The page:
Ossoff and Warnock will look to unseat David Perdue and Kelly Loeffler, respectively. Like the rest of the Republican Party, both incumbent senators have yoked themselves to Donald Trump, which will make the coming weeks in Georgia a kind of preview of our residual new reality: Trumpism is here to stay, but Trump is not. (Of course, that latter part will be somewhat dependent on how loudly he decides to make his exit.) What happens to the movement without its autocratic leader occupying the highest office in the land?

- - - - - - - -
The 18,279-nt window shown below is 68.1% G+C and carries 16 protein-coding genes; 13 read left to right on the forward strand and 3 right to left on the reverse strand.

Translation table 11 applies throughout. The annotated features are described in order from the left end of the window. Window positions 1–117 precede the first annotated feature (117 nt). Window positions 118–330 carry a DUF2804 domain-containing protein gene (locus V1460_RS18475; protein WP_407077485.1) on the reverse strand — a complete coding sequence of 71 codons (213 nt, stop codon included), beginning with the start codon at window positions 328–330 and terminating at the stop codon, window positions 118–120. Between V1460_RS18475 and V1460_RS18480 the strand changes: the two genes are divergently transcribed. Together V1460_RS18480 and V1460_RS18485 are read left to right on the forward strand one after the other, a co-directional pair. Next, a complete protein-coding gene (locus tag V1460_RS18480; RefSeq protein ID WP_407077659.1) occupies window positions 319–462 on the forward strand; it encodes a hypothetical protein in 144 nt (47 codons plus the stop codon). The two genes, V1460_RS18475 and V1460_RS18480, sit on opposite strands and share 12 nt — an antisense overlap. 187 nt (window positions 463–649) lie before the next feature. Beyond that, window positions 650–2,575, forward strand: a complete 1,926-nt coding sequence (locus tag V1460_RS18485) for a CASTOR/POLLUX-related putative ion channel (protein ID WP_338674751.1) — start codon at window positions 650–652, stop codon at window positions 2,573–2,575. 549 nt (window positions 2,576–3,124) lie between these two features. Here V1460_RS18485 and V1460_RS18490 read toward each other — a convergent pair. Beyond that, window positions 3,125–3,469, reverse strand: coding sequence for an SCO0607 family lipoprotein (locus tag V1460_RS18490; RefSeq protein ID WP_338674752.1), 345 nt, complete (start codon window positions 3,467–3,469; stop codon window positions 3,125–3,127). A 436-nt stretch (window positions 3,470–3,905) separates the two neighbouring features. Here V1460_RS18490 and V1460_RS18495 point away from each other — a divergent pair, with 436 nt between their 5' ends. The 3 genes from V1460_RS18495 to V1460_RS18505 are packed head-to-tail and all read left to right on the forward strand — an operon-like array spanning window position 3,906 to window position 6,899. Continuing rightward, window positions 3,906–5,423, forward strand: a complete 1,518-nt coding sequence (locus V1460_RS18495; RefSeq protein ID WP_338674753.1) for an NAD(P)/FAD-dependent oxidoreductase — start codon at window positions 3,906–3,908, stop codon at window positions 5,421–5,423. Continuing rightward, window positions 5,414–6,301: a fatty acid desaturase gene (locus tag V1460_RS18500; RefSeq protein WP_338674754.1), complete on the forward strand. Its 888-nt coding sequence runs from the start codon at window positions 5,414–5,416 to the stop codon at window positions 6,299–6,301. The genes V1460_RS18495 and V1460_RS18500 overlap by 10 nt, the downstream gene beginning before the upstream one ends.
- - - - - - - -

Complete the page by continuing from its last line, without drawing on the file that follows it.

Up until November, Georgia’s two Senate campaigns dramatized the GOP’s fealty to the 45th president, particularly the face-off between Loeffler and Republican Congressman Doug Collins in the “jungle primary.” Loeffler—a wildly wealthy former executive at the Intercontinental Exchange, a Fortune 500 company founded by her husband, Jeffrey Sprecher—was appointed to the Senate last year to replace senator Johnny Isakson, who retired with three years of his term left. Governor Brian Kemp chose Loeffler over Collins, Trump’s preferred appointee; she is an Atlantan who lives in a 15,000-square-foot mansion, hosts fundraisers for well-regarded causes, and sits on various boards of directors. “One of the social doyennes of Buckhead,” as the Times Richard Fausset wrote in an October profile, noting that Loeffler’s selection was “widely interpreted as an effort to make the Georgia Republican Party more palatable to middle-class moderates, especially educated women in the Atlanta suburbs who have been abandoning the party in the Trump era.”